Background During its development, the parasite Schistosoma mansoni is exposed to different environments and undergoes many morphological and physiological transformations as a result of profound changes in gene expression. Characterization of proteins involved in the regulation of these processes is of importance for the understanding of schistosome biology. Proteins containing zinc finger motifs usually participate in regulatory processes and are considered the major class of transcription factors in eukaryotes. It has already been shown, by EMSA (Eletrophoretic Mobility Shift Assay), that SmZF1, a S. mansoni zinc finger (ZF) protein, specifically binds both DNA and RNA oligonucleotides. This suggests that this protein might act as a transcription factor in the parasite. Methodology/Principal Findings In this study we extended the characterization of SmZF1 by determining its subcellular localization and by verifying its ability to regulate gene transcription. We performed immunohistochemistry assays using adult male and female worms, cercariae and schistosomula to analyze the distribution pattern of SmZF1 and verified that the protein is mainly detected in the cells nuclei of all tested life cycle stages except for adult female worms. Also, SmZF1 was heterologously expressed in mammalian COS-7 cells to produce the recombinant protein YFP-SmZF1, which was mainly detected in the nucleus of the cells by confocal microscopy and Western blot assays. To evaluate the ability of this protein to regulate gene transcription, cells expressing YFP-SmZF1 were tested in a luciferase reporter system. In this system, the luciferase gene is downstream of a minimal promoter, upstream of which a DNA region containing four copies of the SmZF1 putative best binding site (D1-3DNA) was inserted. SmZF1 increased the reporter gene transcription by two fold (p≤0.003) only when its specific binding site was present. Conclusion Taken together, these results strongly support the hypothesis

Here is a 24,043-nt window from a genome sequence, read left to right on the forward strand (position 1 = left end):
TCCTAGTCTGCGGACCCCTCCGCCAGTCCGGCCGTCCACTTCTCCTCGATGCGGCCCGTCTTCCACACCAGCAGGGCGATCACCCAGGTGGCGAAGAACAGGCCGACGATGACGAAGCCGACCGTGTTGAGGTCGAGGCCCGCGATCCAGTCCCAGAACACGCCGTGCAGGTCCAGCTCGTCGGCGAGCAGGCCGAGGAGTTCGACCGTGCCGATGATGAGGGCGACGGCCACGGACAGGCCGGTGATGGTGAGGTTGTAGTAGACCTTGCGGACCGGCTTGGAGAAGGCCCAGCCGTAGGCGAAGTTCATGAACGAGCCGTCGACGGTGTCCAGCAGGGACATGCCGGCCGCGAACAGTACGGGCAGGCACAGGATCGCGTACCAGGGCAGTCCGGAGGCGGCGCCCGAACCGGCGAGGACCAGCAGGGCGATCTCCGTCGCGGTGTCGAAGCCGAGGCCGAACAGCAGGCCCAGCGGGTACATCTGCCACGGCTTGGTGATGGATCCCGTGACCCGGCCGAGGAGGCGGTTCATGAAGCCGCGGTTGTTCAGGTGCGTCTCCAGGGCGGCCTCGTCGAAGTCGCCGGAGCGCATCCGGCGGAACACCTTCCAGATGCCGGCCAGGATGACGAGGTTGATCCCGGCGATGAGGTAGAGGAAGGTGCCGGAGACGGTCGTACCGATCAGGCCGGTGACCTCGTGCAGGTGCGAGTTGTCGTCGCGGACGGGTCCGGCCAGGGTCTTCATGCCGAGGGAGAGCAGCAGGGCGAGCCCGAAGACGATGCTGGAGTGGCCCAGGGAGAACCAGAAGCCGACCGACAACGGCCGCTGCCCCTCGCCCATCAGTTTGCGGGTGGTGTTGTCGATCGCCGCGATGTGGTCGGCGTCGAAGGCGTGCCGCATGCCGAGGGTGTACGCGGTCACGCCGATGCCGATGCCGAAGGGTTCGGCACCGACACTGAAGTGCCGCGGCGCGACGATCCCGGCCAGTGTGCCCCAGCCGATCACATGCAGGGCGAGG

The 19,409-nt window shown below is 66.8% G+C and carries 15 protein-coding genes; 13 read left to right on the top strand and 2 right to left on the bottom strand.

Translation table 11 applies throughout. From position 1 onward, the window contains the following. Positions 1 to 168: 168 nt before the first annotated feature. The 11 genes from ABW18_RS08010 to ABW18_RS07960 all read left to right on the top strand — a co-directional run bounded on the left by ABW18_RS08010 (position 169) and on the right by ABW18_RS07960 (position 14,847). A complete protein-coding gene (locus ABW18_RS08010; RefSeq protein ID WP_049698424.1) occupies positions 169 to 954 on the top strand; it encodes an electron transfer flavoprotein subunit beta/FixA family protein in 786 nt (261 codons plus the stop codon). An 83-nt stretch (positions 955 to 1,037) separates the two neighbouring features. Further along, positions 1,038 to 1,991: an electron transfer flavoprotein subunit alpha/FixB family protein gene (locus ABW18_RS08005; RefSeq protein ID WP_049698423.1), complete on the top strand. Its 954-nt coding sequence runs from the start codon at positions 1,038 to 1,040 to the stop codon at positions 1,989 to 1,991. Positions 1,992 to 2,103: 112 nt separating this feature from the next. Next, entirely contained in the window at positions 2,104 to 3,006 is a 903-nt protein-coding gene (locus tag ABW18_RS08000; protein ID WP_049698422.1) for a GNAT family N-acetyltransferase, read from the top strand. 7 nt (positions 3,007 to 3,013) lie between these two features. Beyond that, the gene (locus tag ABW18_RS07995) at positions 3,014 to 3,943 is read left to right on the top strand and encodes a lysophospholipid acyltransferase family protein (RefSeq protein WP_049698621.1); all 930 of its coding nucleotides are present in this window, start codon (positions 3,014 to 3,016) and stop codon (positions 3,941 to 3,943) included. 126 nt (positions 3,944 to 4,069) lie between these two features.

7. A FYVE zinc finger domain protein specifically links mRNA transport to endosome trafficking.

    Science.gov (United States)

    Pohlmann, Thomas; Baumann, Sebastian; Haag, Carl; Albrecht, Mario; Feldbrügge, Michael

    2015-05-18